If adapting one of the world’s most-loved animes wasn’t a big enough task, the team behind Rupert Sanders’ Ghost In The Shell had to create a whole new world for their live action outing. The director tasked London-based visual effects house MPC (who have worked on Life Of Pi, Harry Potter and Man Of Steel to name but three) with bringing his vision to life, resulting in their completing over 1000 shots for the film. We spoke to MPC’s Production VFX Supervisor Guillaume Rocheron to find out more about the new shooting techniques and software tools that were used in the manga reimagining.
'Sologram' is the new 'hologram'
The larger-than-life holograms that dominate the film’s skyline are dubbed “solograms”, according to Rocheron. “One of the biggest tasks for MPC was to create the movie’s iconic futuristic world. To achieve the vision of the movie, director Rupert Sanders tasked the team with building a city filled with gigantic holographic advertisements. MPC made a mixture of 372 solograms and holograms to populate the city shots.”
Forget 4K – it's all about 2K
As well as the gargantuan solograms, the film features giant faces and other floating body parts. “To create these photoreal volumetric displays, the movie’s motion photogrammetry camera system provider, Digital Air, designed a new custom-made rig of 80 2K cameras, running at 24fps, to capture volumetric footage of actors.” We can imagine James Cameron was on the phone day of release...
At points in Ghost In The Shell it’s hard to work out – besides the obvious – where the real world ends and the CG begins. “MPC’s software team built new tools, which allowed them to reconstruct, process, manipulate and layout the volumetric scan date into the shots to build the solograms.”
Ghost Cams at the ready
The sheer size of Ghost’s solograms are captured perfectly by “full CG flyovers, named ‘Ghost Cams’”, Rocheron explains. “Not only were these shots complex from an artistic and technical standpoint, but they were also crucial to the storytelling, allowing Sanders to present the audience with an understanding of the future Ghost In The shell is based."
All is not quite as it seems
One of the film’s most impressive set pieces takes place in water, before a set of towering city blocks and solograms. But before we get onto the action itself, let's take a moment to appreciate how much of that particular scene's setting wasn’t, well, ‘there’. “To create shots of the CG city, the VFX team created a library of futuristic buildings and vehicles, elevated highway systems and crowd and traffic simulations, before populating with solograms and holograms."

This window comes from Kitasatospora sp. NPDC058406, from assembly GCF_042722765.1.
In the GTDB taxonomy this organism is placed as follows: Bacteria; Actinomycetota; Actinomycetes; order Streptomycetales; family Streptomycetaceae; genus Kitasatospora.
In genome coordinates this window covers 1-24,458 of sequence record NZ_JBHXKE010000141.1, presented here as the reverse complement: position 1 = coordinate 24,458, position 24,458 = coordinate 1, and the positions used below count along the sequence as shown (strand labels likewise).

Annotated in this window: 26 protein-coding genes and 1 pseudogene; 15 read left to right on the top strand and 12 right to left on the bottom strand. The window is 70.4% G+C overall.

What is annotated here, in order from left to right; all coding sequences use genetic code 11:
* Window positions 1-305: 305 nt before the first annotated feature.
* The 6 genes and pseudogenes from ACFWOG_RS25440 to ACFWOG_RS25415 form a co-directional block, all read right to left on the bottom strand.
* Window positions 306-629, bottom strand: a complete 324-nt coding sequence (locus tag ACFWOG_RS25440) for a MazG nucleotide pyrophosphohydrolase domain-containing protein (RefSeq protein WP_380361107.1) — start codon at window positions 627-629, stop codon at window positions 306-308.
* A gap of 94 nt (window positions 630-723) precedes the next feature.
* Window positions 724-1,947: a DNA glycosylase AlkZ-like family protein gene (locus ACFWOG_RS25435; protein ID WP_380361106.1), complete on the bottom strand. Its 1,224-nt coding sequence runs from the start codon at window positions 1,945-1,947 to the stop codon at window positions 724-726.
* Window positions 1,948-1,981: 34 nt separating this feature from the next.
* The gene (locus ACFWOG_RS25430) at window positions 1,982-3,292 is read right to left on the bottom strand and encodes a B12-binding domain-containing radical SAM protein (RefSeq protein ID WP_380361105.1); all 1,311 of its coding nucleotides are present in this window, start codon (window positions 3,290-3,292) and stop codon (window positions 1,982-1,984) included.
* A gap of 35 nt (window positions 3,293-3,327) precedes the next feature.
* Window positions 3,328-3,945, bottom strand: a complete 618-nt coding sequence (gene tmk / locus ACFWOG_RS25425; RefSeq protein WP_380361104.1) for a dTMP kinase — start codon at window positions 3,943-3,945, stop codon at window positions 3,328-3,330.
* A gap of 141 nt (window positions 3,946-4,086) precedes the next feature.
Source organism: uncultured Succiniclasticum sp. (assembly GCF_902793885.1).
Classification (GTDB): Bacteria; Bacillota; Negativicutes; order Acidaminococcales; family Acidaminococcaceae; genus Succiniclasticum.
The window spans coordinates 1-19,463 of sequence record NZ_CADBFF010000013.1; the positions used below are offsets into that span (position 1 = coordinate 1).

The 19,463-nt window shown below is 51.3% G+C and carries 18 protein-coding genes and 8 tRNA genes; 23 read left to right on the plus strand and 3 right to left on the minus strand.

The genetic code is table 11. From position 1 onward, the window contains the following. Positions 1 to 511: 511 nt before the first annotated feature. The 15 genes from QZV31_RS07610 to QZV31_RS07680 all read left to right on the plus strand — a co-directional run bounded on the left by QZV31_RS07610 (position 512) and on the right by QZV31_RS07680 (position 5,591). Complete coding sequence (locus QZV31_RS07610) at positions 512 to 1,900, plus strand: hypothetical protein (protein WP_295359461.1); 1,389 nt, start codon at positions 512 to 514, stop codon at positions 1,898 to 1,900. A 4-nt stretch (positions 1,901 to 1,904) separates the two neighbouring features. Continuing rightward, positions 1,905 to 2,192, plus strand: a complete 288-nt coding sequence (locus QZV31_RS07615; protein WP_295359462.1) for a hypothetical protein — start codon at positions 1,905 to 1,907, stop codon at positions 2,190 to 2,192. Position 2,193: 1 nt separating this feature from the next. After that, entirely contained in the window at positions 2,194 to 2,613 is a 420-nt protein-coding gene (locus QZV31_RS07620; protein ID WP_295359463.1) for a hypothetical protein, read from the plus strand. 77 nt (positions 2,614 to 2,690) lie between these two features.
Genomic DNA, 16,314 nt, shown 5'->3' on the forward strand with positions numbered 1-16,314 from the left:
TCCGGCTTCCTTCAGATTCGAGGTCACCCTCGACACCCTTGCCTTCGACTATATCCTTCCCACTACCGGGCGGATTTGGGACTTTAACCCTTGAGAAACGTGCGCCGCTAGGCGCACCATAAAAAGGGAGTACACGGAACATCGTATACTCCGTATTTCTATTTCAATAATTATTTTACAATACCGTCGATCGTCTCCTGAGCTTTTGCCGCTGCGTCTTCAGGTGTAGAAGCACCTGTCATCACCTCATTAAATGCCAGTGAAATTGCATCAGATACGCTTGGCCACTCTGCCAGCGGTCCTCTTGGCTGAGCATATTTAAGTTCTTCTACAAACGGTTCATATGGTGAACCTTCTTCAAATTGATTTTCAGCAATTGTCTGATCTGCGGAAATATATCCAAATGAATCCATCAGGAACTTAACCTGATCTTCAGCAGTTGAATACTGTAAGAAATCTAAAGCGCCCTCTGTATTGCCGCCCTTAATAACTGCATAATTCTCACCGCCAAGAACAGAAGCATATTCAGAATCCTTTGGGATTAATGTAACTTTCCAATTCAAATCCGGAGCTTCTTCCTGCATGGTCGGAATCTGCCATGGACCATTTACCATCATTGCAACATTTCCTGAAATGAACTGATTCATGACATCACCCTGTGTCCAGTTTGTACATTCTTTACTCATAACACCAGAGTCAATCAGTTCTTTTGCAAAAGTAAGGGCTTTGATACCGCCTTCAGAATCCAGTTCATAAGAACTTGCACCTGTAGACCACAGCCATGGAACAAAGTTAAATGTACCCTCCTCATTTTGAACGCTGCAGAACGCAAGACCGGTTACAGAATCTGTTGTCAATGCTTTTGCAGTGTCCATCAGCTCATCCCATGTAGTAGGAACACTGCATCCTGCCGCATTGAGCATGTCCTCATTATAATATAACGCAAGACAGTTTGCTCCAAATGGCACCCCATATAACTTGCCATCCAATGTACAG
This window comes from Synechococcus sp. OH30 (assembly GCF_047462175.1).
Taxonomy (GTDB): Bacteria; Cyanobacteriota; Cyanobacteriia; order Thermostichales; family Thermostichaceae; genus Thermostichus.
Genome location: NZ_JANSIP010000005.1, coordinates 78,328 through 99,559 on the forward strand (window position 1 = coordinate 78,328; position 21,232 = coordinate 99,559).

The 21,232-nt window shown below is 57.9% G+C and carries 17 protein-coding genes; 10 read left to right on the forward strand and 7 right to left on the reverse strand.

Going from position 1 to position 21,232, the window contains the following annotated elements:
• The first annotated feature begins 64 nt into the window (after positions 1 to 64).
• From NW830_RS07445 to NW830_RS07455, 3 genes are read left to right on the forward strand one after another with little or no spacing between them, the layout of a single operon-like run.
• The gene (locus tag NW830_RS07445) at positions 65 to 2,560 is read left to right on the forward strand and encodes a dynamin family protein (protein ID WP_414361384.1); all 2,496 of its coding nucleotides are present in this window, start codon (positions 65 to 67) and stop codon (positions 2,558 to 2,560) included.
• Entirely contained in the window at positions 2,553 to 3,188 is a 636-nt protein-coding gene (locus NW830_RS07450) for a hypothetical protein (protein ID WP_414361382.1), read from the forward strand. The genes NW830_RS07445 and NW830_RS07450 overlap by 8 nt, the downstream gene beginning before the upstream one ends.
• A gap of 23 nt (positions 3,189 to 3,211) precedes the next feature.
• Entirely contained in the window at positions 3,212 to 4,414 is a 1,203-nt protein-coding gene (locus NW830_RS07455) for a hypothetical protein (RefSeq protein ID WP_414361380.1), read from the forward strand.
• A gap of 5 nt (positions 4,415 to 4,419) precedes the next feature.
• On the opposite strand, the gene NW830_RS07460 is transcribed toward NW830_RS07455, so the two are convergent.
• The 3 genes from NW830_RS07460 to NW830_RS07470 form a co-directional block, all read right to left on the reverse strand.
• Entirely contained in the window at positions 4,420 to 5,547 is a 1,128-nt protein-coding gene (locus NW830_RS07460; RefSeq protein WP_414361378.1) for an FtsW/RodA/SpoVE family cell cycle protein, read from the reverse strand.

Thermoptic dynamics – Major's suit
So, about that fight. Johansson battles the pictured character, Skinny Man (Daniel Henshall), in seemingly see-through form. MPC created a “CG Thermoptic Suit” for Major. “For the courtyard fight scene, the complexities were in blending the 360 degree full CG environment, built to recreate the look of the original manga movie, water effects and the Thermoptic suit’s invisibility effect.”
Getting the character design right
“Cyber-enhancement is an integral part of the world of Ghost In The Shell, says Rocheron as you can tell from Major's Terminator-esque lower arm. “The character design required a seamless mix of the actors’ real body parts with digital parts for characters including Major and Kuze (Michael Pitt)."
Through the (fake) looking glass
The film’s (arguably) most iconic moment sees Major crash through a glass screen, sending fragments every which way. But as you can see, Johansson was purely on a set a strings. “MPC’s FX team created CG glass and then shattered it using Houdini’s Rigid Bodies with custom tools. Each piece was activated using a growing sphere Activator, anything inside the sphere would activate and shoot forward. A post simulation deformation effect was used for the wobble.”
Ghost In The Shell's geisha masks are made from a 3D mould of actress Rila Fukushima’s face. But the film's creepy spidey geisha bot definitely required more FX. “The geisha scene was particularly successful as it blends practical, partial CG and full CG elements. Sometimes only the practical hand, or a practical piece of cloth or section of the face was kept, replacing everything else with MPC’s CG version.”
Images are courtesy of MPC. © 2017 Paramount Pictures and Dreamworks Pictures.